Also, your use must not be for the purpose of the school obtaining a profit or a commercial advantage.  Charging on a cost-recovery basis is ok.

3.    It isn't "unreasonable"

Your proposed use must not conflict with the normal exploitation of the work nor unreasonably prejudice the interests of the copyright owner.  Your use may well be unreasonable in this sense if (for example):

•    You can purchase or obtain a licence for the proposed use.

If you can purchase the material in the form you require or obtain a licence for your proposed use on reasonable terms, then you must do so.

•    You have used more than you need.

Your use of the copyright material should be narrow and specific.  You should only use as much of the material as you require for your specific purpose. 
 
•    You expose the material to a risk of piracy.

You should not be making copyright material available for further copying and reuse (eg by posting material on a public website or emailing around to students).  This would be unreasonably prejudicial to the interests of the copyright owner in being able to control use of their work in the future. 

(By contrast, making the material available on a password protected online space, just for students and teachers involved in the educational instruction, would be OK.)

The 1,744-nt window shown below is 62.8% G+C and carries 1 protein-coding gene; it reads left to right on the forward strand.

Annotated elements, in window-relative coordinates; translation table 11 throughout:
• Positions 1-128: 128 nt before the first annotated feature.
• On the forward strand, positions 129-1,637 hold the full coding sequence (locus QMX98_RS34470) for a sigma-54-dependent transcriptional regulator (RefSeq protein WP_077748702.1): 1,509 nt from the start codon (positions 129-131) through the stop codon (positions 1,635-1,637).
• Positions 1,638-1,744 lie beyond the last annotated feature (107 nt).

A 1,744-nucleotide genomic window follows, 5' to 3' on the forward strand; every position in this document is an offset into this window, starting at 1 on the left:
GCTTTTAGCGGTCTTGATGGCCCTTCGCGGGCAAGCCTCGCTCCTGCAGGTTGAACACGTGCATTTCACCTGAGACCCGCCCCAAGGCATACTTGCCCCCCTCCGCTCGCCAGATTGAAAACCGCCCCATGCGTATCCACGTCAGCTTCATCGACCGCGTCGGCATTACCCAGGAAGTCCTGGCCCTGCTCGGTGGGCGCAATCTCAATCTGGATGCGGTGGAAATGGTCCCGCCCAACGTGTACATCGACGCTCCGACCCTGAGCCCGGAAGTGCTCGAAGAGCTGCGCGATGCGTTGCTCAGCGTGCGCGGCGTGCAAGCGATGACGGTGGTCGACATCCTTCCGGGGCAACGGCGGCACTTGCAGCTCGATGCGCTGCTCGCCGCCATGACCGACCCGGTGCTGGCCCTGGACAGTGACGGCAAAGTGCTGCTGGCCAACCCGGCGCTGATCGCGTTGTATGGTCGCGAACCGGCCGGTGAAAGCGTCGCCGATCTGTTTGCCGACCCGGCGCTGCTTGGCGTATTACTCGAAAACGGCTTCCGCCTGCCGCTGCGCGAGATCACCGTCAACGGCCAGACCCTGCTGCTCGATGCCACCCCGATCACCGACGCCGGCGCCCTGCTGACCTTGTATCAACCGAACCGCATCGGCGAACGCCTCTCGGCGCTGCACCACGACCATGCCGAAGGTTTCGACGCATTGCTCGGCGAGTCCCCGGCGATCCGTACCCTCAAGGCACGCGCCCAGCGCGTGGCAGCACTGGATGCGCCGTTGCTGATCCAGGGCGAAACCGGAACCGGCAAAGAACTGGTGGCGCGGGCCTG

Some common activities that are permitted “flexible dealings”

Due to the various criteria that have to be complied with before s200AB can be relied upon, many uses of copyright material will not in fact be permitted as "flexible dealing".

Some examples of uses that are permitted “flexible dealings” under s200AB include:
•    making a captioned version of a film for hearing impaired students when it is not possible to buy a captioned version of the film and you need to show the film in class*

•    converting 8-track or VHS tapes to DVD where it is not possible to buy a DVD of that film and the DVD is needed for teaching purposes*

•    copying a small extract of audiovisual material from a CD-Rom to disc or PowerPoint for classroom display*